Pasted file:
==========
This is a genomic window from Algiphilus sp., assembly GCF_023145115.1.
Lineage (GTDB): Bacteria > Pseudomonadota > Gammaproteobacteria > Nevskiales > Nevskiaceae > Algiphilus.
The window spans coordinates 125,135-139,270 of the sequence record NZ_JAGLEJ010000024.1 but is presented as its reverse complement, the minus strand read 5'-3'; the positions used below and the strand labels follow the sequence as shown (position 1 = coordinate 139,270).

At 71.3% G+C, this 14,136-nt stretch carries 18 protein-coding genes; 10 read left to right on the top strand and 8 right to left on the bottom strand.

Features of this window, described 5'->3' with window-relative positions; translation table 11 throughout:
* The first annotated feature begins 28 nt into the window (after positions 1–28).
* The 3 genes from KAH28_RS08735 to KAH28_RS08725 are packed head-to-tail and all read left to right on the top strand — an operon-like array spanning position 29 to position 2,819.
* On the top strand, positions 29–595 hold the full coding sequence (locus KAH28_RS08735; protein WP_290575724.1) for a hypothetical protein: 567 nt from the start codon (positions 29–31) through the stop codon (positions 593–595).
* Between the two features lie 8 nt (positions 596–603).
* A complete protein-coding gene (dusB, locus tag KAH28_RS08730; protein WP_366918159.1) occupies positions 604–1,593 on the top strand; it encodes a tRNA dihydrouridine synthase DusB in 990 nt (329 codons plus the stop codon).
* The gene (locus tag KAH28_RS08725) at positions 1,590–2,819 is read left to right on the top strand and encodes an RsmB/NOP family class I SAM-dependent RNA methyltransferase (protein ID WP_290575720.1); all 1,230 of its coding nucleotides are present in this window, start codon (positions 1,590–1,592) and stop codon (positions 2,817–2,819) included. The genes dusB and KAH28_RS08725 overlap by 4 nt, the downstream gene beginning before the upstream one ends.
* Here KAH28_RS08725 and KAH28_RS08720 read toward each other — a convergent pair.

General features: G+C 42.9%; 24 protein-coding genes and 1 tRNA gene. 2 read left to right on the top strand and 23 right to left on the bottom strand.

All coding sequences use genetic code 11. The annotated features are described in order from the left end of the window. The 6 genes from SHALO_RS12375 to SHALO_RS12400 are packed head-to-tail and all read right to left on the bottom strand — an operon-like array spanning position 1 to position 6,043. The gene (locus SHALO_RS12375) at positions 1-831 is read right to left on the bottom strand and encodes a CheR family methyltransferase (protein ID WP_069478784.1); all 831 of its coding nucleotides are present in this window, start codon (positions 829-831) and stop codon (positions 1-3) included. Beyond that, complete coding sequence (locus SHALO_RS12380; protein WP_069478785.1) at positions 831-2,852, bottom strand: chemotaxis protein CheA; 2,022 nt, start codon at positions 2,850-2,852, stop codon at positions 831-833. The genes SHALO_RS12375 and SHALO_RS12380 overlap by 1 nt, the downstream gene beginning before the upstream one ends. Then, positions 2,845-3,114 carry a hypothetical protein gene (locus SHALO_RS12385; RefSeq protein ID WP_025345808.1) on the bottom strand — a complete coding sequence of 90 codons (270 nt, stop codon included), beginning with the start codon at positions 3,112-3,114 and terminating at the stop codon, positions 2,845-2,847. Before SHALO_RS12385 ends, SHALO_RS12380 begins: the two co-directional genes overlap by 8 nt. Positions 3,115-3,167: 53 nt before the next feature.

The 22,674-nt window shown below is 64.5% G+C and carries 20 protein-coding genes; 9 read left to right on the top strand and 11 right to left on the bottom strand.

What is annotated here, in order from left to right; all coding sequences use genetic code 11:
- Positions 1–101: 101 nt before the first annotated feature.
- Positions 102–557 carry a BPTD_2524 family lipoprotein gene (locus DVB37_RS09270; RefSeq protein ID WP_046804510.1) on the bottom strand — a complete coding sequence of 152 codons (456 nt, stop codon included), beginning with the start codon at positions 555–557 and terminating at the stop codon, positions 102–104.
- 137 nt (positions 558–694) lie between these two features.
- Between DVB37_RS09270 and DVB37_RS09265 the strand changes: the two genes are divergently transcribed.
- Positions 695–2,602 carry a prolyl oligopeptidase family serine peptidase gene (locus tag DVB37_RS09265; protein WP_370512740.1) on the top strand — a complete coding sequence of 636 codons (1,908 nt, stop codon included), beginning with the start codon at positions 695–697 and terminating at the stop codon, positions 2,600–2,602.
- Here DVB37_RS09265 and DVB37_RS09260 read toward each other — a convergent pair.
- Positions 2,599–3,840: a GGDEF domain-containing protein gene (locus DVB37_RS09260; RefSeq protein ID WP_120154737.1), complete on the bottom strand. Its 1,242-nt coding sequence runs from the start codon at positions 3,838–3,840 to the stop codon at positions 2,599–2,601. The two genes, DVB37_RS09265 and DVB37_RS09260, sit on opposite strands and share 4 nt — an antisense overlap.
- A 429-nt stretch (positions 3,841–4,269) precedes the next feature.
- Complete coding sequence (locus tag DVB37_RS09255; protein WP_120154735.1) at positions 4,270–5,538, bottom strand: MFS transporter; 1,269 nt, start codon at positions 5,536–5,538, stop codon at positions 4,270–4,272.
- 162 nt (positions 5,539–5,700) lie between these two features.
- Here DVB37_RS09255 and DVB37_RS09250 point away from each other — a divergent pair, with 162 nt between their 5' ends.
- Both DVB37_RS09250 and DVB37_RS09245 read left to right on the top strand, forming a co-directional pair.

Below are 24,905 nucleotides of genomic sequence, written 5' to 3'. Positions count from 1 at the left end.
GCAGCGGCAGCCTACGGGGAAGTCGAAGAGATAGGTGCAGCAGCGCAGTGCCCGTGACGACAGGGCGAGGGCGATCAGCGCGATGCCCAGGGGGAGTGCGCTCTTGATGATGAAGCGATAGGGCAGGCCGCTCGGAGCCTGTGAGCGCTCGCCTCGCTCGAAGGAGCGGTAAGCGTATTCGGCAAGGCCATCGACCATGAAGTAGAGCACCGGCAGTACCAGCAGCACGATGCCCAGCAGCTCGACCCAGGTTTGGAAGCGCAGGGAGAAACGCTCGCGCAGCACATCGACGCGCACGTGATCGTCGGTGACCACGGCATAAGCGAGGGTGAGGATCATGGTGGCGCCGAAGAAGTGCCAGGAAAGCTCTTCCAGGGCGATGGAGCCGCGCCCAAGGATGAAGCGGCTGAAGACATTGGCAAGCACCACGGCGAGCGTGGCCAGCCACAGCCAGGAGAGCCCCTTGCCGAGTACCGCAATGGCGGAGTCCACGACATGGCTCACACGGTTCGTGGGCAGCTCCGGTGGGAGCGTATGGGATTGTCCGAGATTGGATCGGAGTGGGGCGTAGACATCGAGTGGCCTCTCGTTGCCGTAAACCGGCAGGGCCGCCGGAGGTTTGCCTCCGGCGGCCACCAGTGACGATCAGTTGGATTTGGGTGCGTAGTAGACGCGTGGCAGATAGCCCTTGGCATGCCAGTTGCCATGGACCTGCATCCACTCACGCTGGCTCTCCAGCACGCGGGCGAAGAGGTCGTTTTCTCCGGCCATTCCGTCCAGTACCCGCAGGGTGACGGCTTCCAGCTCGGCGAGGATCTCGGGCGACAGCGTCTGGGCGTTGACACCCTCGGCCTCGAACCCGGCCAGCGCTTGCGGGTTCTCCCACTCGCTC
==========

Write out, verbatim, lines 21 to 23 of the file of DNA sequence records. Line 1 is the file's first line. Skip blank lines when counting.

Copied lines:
- Positions 695–2,602 carry a prolyl oligopeptidase family serine peptidase gene (locus tag DVB37_RS09265; protein WP_370512740.1) on the top strand — a complete coding sequence of 636 codons (1,908 nt, stop codon included), beginning with the start codon at positions 695–697 and terminating at the stop codon, positions 2,600–2,602.
- Here DVB37_RS09265 and DVB37_RS09260 read toward each other — a convergent pair.
- Positions 2,599–3,840: a GGDEF domain-containing protein gene (locus DVB37_RS09260; RefSeq protein ID WP_120154737.1), complete on the bottom strand. Its 1,242-nt coding sequence runs from the start codon at positions 3,838–3,840 to the stop codon at positions 2,599–2,601. The two genes, DVB37_RS09265 and DVB37_RS09260, sit on opposite strands and share 4 nt — an antisense overlap.